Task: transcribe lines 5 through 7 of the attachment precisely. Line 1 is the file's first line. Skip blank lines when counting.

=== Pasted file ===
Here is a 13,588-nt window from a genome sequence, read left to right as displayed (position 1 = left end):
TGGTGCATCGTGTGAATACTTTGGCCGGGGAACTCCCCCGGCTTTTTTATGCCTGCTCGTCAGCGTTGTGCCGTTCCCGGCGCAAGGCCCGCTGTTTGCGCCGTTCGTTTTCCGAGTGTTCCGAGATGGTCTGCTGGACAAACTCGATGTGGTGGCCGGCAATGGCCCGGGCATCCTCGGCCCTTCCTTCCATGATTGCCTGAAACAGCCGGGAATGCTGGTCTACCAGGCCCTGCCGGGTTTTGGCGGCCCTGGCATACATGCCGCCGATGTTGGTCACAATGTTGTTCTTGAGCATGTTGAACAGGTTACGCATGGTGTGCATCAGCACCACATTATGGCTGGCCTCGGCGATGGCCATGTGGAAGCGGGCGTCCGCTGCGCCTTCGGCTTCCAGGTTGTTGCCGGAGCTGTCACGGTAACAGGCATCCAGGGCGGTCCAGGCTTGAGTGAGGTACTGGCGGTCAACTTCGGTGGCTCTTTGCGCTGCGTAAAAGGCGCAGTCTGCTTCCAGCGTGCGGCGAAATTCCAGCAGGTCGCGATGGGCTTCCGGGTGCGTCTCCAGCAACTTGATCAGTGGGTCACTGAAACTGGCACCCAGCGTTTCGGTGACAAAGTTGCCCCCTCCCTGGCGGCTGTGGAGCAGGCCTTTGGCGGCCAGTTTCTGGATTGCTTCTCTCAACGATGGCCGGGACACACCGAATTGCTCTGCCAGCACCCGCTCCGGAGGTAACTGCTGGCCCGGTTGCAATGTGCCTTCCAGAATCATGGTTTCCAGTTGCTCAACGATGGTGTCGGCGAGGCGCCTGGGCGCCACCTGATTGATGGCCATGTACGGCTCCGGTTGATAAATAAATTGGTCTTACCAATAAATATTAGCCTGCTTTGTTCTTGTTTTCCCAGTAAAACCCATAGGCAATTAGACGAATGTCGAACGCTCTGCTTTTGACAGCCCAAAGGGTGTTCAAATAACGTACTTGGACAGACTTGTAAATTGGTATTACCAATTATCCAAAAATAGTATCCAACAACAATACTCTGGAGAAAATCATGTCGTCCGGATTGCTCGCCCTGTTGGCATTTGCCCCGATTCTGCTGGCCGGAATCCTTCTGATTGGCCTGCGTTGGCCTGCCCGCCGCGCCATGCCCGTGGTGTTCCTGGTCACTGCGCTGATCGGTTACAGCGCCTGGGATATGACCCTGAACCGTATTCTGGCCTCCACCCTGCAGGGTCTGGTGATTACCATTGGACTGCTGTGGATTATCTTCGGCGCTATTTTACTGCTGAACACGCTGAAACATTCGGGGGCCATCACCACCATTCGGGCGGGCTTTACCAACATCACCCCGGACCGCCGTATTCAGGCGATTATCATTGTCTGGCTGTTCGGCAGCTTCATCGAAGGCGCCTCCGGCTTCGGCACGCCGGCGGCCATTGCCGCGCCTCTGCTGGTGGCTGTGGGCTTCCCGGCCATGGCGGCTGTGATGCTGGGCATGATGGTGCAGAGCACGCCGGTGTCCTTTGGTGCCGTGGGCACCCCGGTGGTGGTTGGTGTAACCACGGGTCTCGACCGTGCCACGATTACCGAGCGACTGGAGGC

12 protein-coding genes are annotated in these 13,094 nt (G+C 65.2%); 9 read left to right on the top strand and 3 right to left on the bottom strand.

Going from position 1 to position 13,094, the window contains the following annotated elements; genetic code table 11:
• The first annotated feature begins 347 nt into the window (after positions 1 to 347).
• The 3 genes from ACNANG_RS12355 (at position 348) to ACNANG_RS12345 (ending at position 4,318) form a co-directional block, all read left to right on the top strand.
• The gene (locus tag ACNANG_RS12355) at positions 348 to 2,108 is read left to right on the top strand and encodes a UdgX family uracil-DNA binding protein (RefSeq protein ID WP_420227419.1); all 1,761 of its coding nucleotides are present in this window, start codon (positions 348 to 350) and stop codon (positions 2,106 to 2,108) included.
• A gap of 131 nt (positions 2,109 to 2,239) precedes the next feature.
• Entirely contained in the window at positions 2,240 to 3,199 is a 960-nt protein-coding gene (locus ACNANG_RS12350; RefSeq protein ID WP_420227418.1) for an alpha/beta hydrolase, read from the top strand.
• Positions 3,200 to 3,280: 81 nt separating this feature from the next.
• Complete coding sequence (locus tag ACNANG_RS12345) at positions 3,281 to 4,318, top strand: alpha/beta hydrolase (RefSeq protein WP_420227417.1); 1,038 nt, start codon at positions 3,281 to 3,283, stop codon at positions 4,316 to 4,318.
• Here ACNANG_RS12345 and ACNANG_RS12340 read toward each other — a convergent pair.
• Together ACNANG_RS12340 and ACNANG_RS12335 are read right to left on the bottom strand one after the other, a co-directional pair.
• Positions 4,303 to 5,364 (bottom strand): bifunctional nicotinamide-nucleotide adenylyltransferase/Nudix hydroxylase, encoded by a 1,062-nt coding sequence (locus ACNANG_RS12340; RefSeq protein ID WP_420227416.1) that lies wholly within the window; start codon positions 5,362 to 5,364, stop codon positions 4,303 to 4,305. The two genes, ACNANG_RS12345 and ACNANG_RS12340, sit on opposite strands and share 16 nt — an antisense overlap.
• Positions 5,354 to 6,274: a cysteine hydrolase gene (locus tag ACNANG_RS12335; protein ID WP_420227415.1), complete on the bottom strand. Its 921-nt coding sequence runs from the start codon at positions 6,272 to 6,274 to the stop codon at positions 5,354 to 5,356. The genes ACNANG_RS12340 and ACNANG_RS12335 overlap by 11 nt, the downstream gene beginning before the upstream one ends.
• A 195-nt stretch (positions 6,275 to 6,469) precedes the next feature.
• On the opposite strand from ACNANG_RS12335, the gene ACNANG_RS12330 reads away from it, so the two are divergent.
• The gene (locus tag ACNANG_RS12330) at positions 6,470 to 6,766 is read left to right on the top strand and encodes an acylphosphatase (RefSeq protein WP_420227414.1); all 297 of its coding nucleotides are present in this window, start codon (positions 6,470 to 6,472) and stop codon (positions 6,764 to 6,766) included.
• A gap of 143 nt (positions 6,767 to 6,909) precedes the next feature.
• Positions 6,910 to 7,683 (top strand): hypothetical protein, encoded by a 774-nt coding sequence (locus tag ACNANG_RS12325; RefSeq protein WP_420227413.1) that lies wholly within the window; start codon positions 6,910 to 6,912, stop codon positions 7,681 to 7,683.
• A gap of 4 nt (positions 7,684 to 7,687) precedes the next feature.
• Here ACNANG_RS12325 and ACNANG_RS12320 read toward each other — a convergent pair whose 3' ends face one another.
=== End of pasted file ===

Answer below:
• The first annotated feature begins 347 nt into the window (after positions 1 to 347).
• The 3 genes from ACNANG_RS12355 (at position 348) to ACNANG_RS12345 (ending at position 4,318) form a co-directional block, all read left to right on the top strand.
• The gene (locus tag ACNANG_RS12355) at positions 348 to 2,108 is read left to right on the top strand and encodes a UdgX family uracil-DNA binding protein (RefSeq protein ID WP_420227419.1); all 1,761 of its coding nucleotides are present in this window, start codon (positions 348 to 350) and stop codon (positions 2,106 to 2,108) included.